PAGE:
Members of Hollywood writers union begin casting ballots in strike-authorization vote

City News Service
Wednesday, April 12, 2023
Hollywood writers union members cast votes for strike authorization
Members of the Writers Guild of America began voting on whether to authorize the union to call a strike if labor talks with Hollywood studios break down.

LOS ANGELES (CNS) -- Members of the Writers Guild of America began voting on whether to authorize the union to call a strike if labor talks with Hollywood studios break down.

The strike-authorization vote began online Tuesday and will continue through Monday. If union members vote in favor, the WGA will be authorized to call a strike once the current labor contract with the studios expires on May 1.

The vote does not automatically mean a strike will occur, and strike-authorization votes are a common tactic employed by unions during labor talks to pressure employers.

"The studios need to respond to the crisis writers face," the WGA stated on its Twitter page earlier this month in announcing plans for the vote. "WGA members must demonstrate our willingness to fight for the contract writers need and deserve by supporting a strike authorization vote."

The Writers Guild of America is asking members to authorize a strike as it continues talks with the Hollywood producers alliance.

Officials with the Alliance of Motion Picture and Television Producers, which represents the studios, issued a statement saying, "The AMPTP companies approach this negotiation and the ones to follow with the long-term health and stability of the industry as our priority. We are all partners in charting the future of our business together and fully committed to reaching a mutually beneficial deal with each of our bargaining partners. The goal is to keep production active so that all of us can continue working and continue to deliver to consumers the best entertainment product available in the world."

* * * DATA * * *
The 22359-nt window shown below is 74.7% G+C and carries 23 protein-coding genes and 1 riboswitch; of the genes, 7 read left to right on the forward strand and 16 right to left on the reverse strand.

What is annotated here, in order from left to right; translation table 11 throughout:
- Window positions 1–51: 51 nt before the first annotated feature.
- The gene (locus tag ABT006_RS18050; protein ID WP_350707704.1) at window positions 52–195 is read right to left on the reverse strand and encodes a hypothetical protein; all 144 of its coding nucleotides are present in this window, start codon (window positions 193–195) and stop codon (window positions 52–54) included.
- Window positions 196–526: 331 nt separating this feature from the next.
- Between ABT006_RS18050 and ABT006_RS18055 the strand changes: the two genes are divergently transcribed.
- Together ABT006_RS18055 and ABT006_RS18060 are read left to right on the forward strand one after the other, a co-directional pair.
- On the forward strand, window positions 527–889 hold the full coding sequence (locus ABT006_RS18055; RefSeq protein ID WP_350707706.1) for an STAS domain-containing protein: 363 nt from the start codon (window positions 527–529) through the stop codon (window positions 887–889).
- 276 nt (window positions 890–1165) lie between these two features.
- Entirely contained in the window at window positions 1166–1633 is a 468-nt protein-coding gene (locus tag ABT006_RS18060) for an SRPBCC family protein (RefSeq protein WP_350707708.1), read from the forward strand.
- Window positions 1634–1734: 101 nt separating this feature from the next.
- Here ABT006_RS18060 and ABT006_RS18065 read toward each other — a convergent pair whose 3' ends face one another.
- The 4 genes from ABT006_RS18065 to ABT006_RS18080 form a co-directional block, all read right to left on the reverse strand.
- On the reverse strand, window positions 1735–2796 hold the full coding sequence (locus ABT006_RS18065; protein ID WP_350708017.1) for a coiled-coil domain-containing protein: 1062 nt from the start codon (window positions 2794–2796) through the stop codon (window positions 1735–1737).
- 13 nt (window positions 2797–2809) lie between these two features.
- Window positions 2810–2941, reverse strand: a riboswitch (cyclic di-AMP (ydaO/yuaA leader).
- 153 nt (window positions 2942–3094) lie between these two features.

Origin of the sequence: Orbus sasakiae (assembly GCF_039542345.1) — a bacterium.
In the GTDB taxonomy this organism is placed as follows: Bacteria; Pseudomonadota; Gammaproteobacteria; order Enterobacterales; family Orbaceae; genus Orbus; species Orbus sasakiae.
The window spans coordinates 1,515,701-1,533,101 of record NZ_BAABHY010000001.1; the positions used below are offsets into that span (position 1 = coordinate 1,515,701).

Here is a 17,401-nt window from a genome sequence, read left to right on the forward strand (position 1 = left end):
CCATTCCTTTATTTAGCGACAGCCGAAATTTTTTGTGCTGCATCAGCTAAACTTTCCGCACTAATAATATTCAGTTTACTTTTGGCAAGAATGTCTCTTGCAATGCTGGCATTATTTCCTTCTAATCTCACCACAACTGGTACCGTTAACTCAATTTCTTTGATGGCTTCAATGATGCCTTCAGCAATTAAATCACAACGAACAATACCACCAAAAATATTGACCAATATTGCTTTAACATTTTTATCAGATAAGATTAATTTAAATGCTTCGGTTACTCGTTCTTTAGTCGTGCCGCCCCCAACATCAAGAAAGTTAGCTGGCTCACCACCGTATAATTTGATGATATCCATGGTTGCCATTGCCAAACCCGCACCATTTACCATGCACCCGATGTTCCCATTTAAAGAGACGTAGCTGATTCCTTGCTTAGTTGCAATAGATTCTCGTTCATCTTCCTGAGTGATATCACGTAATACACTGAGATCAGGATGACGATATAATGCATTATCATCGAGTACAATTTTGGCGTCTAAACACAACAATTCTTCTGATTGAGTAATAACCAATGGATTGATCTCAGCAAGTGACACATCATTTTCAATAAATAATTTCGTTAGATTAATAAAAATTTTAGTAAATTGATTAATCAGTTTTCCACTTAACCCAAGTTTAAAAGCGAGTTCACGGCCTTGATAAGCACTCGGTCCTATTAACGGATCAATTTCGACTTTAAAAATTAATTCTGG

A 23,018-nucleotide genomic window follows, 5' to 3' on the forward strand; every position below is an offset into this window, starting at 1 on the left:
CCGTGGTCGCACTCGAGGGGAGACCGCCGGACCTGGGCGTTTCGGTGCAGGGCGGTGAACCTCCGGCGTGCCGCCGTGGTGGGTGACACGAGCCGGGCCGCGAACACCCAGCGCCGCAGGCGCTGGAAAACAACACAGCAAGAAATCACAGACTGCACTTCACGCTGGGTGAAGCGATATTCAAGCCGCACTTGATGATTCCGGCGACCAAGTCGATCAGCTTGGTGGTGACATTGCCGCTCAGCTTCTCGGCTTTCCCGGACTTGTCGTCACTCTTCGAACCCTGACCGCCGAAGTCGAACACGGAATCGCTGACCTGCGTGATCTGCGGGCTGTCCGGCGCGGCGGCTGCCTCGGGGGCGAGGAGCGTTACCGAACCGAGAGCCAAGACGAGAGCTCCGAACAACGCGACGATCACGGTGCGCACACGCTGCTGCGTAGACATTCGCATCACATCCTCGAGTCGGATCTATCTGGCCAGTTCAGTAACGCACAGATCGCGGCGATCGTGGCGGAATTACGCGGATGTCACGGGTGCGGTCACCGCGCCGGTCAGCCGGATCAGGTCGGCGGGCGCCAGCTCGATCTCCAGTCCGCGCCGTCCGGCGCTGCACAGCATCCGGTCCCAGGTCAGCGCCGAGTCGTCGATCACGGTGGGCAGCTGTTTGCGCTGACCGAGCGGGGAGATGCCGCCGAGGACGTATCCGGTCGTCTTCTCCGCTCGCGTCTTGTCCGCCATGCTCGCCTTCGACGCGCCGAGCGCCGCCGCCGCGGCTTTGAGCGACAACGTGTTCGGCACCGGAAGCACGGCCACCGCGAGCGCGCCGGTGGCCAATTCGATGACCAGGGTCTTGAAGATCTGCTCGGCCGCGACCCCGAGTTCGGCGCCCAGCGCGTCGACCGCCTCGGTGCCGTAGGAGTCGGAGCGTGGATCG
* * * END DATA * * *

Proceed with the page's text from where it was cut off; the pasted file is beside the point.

The WGA is pushing for increases in pay and residuals -- particularly over streaming content.

The union called for the strike-authorization vote just two weeks after negotiations began with the AMPTP.

The WGA last went on strike in 2007-08, remaining off the job for 100 days and grinding production to a halt. That strike was precipitated over compensation for what was then termed "new media," with Internet streaming beginning to reshape the entertainment landscape.

Various estimates from different organizations estimated that the 100-day strike cost the local economy between $2 billion and $3 billion.

"A strike would have a quite devastating economic impact for the Los Angeles area," said Jonathan Handel, an entertainment attorney and journalist who spoke with Eyewitness News on Tuesday.

He said the latest contract discord is based on how studios have switched to shorter seasons with fewer writers. Also, how investors have pushed the studios into an era of cost-cutting and layoffs.

"They are dancing to a new tune in Wall Street that requires profitability, not just growth, and they find themselves in a very challenged position," said Handel. "Unfortunately, most of us are very pessimistic because of the strong forces at play and are anticipating there will be a strike."